Digital Proficiencies

We recognize that students are more prepared to launch their careers when they have the ability to demonstrate agile thinking and active learning with digital skills and tools. The digital proficiencies below were compiled from various evidence-based sources* and are recognized professionally as skills for success.

Digital Proficiencies – The Six Areas and Their Skills

  1. Create content using digital-age textual formats, including audiovisual formats, and employ design elements that engage users
    • Examples include videos (iMovie), audio recordings (Audacity), podcasts (, animations (Adobe Creative Suite*), infographics (Canva, Adobe Spark*), and other means of digital storytelling
  2. Interpret and critique visual presentations of information
  3. Work with a range of digital publishing or social media tools and identify audience needs
  4. Identify ethical dimensions of intercultural communication and engage in audience analysis

Videos (A.1: Screen Recording, A.3: Overview of Spark and Canva)

*The Adobe Creative Suite and Adobe Spark are available using the on campus computers in the CDVL. You may also register for a student account on your own.
The Agnes Scott Online Collaboration digital proficiency module covers the components in B1 using the Google Workspace apps on the Google Drive including: GMail, Docs, Slides, Sheets, Hangout, Calendar, Meet, and Photos. The module redirects learners to Canvas to complete activities.

B1: ASC Online Collaboration Digital Proficiency Module (Link inserted here when done)

  1. Employ a range of digital collaboration tools
    • Examples include file-sharing, collaborative editing and annotation, discussion forums, blogs, online chats, web-conferencing
    • Examples of asynchronous collaboration include conversations in an online discussion forum, collaborative annotation in Hypothesis, comments in word processing systems, and digital peer review
    • Examples of synchronous collaboration include chats via Google Hangouts/ZOOM/FaceTime/Skype, Facebook Messenger or Google Chat
    • Examples are collaborating simultaneously with other users in Google Workspace (see module above)
  2. Co-create meaning and value user-generated content (UGC) or user-created content (UCC)
      • Examples include wiki-building, social media, iReport, blogs, and Flickr
  3. Evaluate contributions made by others
      • Examples include digital peer review and project management

Videos (B.1: Google Workspace Overview)

  1. Use digital tools and technology-enabled-methodologies
    • Examples include textual analysis, topic modeling, network analysis, GIS, creation of nonlinear narratives and arguments, collection of data, computer programming
  2. Employ software to create, collect, analyze, and manipulate data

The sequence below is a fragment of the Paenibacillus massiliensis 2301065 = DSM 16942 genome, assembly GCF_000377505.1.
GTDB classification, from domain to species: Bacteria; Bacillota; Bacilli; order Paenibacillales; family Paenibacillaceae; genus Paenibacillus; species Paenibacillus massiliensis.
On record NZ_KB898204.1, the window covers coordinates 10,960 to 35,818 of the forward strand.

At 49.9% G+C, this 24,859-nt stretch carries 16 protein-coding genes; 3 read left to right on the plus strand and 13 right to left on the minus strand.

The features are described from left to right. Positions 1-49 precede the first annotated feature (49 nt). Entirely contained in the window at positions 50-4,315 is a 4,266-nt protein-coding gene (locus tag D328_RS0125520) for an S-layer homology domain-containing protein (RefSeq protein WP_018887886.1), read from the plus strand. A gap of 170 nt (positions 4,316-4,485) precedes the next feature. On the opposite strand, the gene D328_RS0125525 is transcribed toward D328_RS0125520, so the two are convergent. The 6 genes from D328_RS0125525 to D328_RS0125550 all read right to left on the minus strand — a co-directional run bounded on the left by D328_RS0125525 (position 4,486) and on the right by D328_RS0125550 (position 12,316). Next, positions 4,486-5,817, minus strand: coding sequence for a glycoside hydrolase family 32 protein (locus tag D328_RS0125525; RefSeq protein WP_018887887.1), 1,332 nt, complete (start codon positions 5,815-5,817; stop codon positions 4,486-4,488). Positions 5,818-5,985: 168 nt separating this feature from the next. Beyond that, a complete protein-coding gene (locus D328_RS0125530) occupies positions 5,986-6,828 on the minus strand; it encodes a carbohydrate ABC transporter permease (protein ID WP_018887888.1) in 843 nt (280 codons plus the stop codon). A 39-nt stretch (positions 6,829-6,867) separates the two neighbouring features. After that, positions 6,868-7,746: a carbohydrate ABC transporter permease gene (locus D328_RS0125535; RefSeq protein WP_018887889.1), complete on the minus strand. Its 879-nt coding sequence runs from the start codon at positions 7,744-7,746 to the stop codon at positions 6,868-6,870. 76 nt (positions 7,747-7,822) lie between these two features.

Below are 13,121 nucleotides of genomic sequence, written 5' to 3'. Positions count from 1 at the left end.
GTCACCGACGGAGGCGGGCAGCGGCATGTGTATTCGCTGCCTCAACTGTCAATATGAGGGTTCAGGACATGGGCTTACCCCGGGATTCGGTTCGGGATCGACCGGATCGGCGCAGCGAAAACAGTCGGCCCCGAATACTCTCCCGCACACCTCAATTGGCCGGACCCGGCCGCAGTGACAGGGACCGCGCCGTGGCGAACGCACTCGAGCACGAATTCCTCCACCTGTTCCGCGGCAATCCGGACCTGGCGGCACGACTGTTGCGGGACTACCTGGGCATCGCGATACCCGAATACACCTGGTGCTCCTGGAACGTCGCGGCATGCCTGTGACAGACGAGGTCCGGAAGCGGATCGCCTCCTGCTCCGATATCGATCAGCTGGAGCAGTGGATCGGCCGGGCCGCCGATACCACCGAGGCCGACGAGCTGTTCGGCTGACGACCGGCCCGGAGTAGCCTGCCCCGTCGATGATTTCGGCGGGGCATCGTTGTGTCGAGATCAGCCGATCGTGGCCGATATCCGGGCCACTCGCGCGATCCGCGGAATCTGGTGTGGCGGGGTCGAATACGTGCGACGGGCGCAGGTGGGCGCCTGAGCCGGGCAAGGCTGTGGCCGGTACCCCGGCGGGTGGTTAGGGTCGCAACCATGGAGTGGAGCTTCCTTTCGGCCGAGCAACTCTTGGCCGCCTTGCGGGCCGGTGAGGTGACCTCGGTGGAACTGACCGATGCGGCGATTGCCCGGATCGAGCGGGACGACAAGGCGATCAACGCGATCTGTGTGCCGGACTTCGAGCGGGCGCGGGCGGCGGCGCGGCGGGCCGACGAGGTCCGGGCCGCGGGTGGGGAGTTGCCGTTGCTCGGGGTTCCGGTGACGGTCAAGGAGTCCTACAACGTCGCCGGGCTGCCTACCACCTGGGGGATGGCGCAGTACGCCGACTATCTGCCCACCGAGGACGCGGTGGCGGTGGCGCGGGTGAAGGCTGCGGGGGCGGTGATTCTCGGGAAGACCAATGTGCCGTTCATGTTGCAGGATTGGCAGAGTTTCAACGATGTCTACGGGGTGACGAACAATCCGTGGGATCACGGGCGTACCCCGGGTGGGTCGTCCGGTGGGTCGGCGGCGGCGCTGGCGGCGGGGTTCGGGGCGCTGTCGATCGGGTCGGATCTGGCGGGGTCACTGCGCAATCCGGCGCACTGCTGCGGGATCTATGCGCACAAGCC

• Examples include Excel, MySQL, SPSS, and ARCGIS
  3. Use formulas, functions, or coded instructions to analyze data
    • Examples include Excel, MySQL, SPSS, ARCGIS, and R Studio
  4. Demonstrate agile learning

Videos (C1/C2: Teaching Data Sets from The ISTE Standards | C3: Graphing in Excel | C3:Graphing in Python)

  1. Assess one’s own digital skills
  2. Develop strategies for improving digital skills
  3. Troubleshoot problems
    • Develop a method of strategies for diagnosing and solving common technology- related problems (check system requirements, clear cookies, open a new browser, restart system)
  4. Use creative, iterative, and goal-oriented design processes for creating, testing, and refining new ideas.

Articles (D2: ISTE Blog “Reflective Observation: Essential to Digital Citizenship” Rogers-Whitehead, ©2019,
What is emotional intelligence?, Emotional Intelligence FREE TEST )

  1. Assess one’s information needs and develop critical understandings of how search engines, common indexing schemes and
    algorithms work; how to use them effectively and recognize their limitations 
  2. Credit others’ creative work and ideas through attribution and copyright conventions appropriate for digital media
  3. Use metadata for organization and management and to find and analyze information about digital objects
  4. Recognize both traditional and emerging ways knowledge is created and disseminated for general audiences and for specific disciplinary ones

Video (E2: Finding Images Online)

The Agnes Scott CyberSmarts digital proficiency module covers the components in the outcomes below for F1, F3 and F4. The module redirects learners to Canvas to complete activities. Outcome F2 links to the Agnes Scott College Acceptable Use Policy and outcome F5 provides links to articles with strategies for managing your mental and physical wellness online.

F1-4: ASC CyberSmarts Digital Proficiency Module

  1. Identify appropriate etiquette in digital spaces
  2. Analyze digital policies to make informed choices
  3. Develop and practice strategies for protecting data, identify sensitive information, and secure digital devices and accounts
  4. Understand commodification of personal information
  5. Identify and assess the physical, emotional, and psychological effects of technology, and develop strategies to mitigate negative effects

Video (F1: The Five Rules of Digital Citizenship)

Digital Portfolio Sign-Up Form

Click here to read the NACE Competencies for a Career Readiness ©2021

Click here to read Marc Prensky’s research on Digital Natives vs. Digital Immigrants ©2001

Digital Communication

Online Collaboration



Information Literacy


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*These proficiencies were developed with support from Bryn Mawr College (2018) and International Society of Technology in Education ( (2018)

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